Highlights of African American theatre and performance

Renée Alexander Craft, Thomas F. De Frantz, Kathy A. Perkins, Sandra L. Richards

Research output: Chapter in Book/Report/Conference proceedingChapter


This part introduction presents an overview of the key concepts discussed in the subsequent chapters. The part explores the important experience of self-actualization through theatrical representation. It discusses the inventiveness of artists and theatre professionals who have resisted being placed in any box of respectability, predictability, or some narrow definition of what it means to be involved in professional African American theatre. The part explains early efforts by Black people committed to the possibilities of professional theatre. It considers the achievements of Sherman H. Dudley, who began as a versatile vaudeville entertainer, working as a singer, dancer, actor, songwriter, and live horse-act organizer. The part also explores the important theatrical genre of Black historical dramas, which demonstrate that African Americans inherit a wide range of legacies worthy of remembering and retelling to new audiences. Black sensibilities on Broadway can also take the form of design and economic production.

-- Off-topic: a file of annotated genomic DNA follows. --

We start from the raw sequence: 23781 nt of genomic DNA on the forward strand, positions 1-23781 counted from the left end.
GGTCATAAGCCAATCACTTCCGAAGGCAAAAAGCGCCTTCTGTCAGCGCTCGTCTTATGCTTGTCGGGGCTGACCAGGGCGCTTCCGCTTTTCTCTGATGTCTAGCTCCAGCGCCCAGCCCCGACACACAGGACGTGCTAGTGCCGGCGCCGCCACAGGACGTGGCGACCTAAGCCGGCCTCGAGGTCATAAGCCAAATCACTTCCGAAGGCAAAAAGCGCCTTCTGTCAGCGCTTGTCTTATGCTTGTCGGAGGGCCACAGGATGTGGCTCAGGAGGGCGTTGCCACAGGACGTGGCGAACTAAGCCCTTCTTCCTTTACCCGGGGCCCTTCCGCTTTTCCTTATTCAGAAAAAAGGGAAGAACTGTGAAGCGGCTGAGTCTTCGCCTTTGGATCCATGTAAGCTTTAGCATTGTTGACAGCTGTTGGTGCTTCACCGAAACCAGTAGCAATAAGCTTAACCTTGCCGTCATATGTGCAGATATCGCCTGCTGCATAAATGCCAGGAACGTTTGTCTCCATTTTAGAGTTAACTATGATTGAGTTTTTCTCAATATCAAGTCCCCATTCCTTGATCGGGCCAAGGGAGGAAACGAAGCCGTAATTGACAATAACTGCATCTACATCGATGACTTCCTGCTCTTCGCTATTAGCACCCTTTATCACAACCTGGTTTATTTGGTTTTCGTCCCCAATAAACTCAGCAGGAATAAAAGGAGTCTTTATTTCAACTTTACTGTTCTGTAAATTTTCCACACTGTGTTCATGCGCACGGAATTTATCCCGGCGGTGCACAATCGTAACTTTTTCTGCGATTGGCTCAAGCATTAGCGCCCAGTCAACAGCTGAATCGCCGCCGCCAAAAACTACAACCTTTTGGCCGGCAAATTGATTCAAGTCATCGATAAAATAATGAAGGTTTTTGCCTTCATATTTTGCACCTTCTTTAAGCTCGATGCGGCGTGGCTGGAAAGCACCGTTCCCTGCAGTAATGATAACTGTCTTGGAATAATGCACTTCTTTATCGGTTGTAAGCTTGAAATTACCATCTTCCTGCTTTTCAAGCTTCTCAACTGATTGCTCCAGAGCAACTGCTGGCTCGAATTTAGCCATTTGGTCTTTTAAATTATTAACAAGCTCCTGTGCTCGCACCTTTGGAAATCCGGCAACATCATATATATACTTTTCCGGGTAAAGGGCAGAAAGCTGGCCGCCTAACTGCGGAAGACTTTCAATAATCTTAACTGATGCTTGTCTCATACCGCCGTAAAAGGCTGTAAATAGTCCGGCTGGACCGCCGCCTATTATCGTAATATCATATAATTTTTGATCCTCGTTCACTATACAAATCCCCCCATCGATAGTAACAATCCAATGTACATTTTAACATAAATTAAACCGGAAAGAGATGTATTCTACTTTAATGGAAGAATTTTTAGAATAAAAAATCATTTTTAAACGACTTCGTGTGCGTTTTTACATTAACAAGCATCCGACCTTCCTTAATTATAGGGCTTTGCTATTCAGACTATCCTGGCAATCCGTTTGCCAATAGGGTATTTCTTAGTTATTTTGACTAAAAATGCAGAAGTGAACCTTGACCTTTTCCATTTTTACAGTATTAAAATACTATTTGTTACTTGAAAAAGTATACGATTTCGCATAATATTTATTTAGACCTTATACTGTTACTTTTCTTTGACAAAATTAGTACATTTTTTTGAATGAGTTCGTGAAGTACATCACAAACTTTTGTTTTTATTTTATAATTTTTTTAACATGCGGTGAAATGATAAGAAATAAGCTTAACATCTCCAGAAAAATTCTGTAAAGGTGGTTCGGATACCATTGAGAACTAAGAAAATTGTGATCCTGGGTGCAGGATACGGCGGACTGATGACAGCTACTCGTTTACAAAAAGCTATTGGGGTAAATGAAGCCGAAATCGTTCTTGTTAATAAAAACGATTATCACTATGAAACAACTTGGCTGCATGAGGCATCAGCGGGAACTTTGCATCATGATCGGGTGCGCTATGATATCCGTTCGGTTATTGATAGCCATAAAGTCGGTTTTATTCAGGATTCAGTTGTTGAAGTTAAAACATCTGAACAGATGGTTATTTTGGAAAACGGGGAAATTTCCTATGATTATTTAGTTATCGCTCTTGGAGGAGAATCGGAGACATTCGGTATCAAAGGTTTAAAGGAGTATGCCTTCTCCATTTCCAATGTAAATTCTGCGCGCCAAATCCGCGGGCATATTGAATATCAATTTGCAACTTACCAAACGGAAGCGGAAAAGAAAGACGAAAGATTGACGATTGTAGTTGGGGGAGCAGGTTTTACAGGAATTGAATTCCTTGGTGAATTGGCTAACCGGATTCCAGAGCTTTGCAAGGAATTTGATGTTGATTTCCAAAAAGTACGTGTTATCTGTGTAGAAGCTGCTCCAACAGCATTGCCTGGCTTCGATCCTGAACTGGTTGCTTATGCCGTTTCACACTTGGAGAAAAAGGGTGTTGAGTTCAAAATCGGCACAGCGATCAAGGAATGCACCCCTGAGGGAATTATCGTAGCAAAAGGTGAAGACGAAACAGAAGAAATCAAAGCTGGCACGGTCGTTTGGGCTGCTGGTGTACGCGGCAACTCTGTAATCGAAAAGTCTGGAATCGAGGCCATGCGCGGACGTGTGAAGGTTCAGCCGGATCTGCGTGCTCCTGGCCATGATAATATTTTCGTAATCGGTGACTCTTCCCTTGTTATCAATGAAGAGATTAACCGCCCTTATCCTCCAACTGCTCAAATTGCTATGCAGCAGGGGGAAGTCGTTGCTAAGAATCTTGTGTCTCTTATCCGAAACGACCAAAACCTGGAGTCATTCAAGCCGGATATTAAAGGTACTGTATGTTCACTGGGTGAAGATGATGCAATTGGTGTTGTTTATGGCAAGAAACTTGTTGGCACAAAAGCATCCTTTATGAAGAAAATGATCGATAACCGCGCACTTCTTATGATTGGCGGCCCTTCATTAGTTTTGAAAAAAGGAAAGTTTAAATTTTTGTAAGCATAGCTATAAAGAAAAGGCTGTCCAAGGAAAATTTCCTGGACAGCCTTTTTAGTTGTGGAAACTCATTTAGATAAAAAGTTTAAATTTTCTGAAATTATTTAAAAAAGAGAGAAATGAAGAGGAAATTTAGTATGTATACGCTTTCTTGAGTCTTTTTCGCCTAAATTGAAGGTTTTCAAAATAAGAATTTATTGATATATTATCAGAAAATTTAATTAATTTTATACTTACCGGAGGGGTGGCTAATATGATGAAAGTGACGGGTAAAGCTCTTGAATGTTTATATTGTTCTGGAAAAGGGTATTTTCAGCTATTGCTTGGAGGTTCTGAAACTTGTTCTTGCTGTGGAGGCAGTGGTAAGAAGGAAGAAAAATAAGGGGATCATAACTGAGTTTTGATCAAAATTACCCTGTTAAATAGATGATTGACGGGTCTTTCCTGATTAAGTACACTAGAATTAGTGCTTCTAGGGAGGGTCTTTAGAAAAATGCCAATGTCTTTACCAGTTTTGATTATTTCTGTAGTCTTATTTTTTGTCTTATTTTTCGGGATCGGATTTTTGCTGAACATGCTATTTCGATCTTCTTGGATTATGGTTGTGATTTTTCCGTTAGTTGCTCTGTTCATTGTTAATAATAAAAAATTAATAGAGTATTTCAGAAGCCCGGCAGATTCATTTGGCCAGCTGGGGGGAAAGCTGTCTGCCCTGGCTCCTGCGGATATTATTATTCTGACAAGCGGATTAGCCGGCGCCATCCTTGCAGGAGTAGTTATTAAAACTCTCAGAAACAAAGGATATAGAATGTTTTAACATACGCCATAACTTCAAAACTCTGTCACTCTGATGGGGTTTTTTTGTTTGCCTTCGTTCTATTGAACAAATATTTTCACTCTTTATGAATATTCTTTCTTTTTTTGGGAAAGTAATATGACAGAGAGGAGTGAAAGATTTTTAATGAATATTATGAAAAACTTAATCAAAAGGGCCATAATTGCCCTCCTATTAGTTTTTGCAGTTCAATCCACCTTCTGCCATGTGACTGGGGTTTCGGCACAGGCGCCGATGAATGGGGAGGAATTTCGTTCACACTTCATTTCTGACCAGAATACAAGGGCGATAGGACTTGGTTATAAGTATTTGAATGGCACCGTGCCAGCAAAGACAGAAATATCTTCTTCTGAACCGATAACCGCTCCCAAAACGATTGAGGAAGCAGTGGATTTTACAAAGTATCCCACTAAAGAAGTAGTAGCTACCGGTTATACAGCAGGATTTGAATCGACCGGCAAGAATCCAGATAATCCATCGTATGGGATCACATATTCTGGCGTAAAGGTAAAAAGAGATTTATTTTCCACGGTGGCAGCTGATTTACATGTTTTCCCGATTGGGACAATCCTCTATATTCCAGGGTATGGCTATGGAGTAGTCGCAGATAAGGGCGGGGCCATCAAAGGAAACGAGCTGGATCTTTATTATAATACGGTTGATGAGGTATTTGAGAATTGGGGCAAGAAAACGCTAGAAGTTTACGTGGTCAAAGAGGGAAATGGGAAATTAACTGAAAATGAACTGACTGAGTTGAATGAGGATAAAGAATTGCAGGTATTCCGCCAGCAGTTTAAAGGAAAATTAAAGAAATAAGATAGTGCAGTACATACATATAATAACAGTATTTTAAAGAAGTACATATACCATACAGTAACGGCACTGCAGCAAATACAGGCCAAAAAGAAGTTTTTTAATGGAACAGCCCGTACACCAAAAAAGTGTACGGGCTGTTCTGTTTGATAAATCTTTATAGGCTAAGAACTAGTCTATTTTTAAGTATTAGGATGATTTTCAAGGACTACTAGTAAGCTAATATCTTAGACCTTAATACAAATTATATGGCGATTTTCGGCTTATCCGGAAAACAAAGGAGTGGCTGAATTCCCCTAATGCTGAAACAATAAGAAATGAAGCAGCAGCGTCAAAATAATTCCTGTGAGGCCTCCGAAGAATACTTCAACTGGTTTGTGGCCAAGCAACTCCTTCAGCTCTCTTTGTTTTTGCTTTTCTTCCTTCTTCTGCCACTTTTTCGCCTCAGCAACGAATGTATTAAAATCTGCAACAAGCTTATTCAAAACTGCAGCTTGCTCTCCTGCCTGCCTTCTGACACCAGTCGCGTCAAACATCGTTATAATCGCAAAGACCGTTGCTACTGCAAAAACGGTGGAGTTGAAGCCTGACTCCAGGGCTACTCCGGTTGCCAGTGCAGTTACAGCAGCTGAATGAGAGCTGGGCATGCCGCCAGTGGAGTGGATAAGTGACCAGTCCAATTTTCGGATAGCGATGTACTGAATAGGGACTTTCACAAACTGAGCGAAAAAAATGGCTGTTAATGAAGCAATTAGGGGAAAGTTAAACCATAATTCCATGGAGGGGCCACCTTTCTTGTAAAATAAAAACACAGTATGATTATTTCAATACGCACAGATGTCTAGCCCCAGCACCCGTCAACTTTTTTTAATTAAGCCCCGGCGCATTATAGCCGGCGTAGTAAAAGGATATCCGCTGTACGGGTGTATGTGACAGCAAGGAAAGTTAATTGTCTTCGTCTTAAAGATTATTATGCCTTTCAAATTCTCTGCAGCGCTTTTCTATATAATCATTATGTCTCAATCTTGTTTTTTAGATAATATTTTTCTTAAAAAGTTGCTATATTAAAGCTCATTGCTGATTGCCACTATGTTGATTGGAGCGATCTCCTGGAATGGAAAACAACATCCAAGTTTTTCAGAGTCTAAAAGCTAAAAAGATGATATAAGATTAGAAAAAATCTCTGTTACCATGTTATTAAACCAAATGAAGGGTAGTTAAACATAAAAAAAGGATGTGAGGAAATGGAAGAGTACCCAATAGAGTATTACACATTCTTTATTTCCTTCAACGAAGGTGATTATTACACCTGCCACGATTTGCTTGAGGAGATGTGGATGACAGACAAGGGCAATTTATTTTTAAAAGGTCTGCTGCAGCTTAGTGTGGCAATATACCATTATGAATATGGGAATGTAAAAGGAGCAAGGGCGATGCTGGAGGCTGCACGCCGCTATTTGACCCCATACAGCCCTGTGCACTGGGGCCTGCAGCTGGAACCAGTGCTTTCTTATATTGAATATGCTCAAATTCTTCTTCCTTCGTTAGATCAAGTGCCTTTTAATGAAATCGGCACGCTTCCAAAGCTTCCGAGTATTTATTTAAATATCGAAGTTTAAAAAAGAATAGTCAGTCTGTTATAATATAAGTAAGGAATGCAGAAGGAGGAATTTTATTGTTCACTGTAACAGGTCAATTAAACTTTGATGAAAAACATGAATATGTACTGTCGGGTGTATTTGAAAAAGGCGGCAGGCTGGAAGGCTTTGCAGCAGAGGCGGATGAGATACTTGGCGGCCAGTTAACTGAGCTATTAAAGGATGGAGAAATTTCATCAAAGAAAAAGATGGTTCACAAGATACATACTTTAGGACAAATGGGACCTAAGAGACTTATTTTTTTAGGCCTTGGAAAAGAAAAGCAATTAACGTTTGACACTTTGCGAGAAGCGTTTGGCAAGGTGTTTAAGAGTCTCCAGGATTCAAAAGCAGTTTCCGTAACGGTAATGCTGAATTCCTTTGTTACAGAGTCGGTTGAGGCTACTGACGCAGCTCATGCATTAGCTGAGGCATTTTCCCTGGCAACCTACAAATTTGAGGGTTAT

Original languageEnglish (US)
Title of host publicationThe Routledge Companion to African American Theatre and Performance
PublisherTaylor and Francis
Number of pages12
ISBN (Electronic)9781351751445
ISBN (Print)9781138726710
StatePublished - Jan 1 2018

ASJC Scopus subject areas

  • General Arts and Humanities


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